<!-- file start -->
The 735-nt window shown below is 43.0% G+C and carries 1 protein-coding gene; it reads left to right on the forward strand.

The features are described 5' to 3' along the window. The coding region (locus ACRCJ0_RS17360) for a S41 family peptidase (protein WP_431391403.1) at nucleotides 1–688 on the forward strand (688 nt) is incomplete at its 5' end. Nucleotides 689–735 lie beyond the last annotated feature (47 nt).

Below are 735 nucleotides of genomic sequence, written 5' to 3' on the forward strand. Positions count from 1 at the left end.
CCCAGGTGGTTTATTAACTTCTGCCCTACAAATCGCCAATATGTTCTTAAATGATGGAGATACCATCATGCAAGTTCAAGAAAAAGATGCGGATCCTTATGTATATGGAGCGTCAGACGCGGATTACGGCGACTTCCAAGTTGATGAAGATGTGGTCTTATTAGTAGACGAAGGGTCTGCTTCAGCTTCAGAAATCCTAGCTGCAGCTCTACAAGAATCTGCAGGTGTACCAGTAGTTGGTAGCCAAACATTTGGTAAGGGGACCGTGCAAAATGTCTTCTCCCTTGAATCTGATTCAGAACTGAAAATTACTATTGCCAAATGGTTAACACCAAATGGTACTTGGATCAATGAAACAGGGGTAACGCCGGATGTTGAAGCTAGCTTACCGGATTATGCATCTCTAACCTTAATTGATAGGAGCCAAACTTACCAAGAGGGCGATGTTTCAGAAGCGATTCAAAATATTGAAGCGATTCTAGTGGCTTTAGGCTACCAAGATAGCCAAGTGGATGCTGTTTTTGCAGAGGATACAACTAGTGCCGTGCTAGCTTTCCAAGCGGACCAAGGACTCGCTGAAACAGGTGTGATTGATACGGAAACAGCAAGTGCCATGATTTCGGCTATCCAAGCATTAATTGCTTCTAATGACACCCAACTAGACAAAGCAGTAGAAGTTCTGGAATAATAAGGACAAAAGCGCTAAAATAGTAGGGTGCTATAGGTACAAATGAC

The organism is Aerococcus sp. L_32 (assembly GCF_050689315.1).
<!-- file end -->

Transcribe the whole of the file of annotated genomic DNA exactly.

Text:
The 735-nt window shown below is 43.0% G+C and carries 1 protein-coding gene; it reads left to right on the forward strand.

The features are described 5' to 3' along the window. The coding region (locus ACRCJ0_RS17360) for a S41 family peptidase (protein WP_431391403.1) at nucleotides 1–688 on the forward strand (688 nt) is incomplete at its 5' end. Nucleotides 689–735 lie beyond the last annotated feature (47 nt).

Below are 735 nucleotides of genomic sequence, written 5' to 3' on the forward strand. Positions count from 1 at the left end.
CCCAGGTGGTTTATTAACTTCTGCCCTACAAATCGCCAATATGTTCTTAAATGATGGAGATACCATCATGCAAGTTCAAGAAAAAGATGCGGATCCTTATGTATATGGAGCGTCAGACGCGGATTACGGCGACTTCCAAGTTGATGAAGATGTGGTCTTATTAGTAGACGAAGGGTCTGCTTCAGCTTCAGAAATCCTAGCTGCAGCTCTACAAGAATCTGCAGGTGTACCAGTAGTTGGTAGCCAAACATTTGGTAAGGGGACCGTGCAAAATGTCTTCTCCCTTGAATCTGATTCAGAACTGAAAATTACTATTGCCAAATGGTTAACACCAAATGGTACTTGGATCAATGAAACAGGGGTAACGCCGGATGTTGAAGCTAGCTTACCGGATTATGCATCTCTAACCTTAATTGATAGGAGCCAAACTTACCAAGAGGGCGATGTTTCAGAAGCGATTCAAAATATTGAAGCGATTCTAGTGGCTTTAGGCTACCAAGATAGCCAAGTGGATGCTGTTTTTGCAGAGGATACAACTAGTGCCGTGCTAGCTTTCCAAGCGGACCAAGGACTCGCTGAAACAGGTGTGATTGATACGGAAACAGCAAGTGCCATGATTTCGGCTATCCAAGCATTAATTGCTTCTAATGACACCCAACTAGACAAAGCAGTAGAAGTTCTGGAATAATAAGGACAAAAGCGCTAAAATAGTAGGGTGCTATAGGTACAAATGAC

The organism is Aerococcus sp. L_32 (assembly GCF_050689315.1).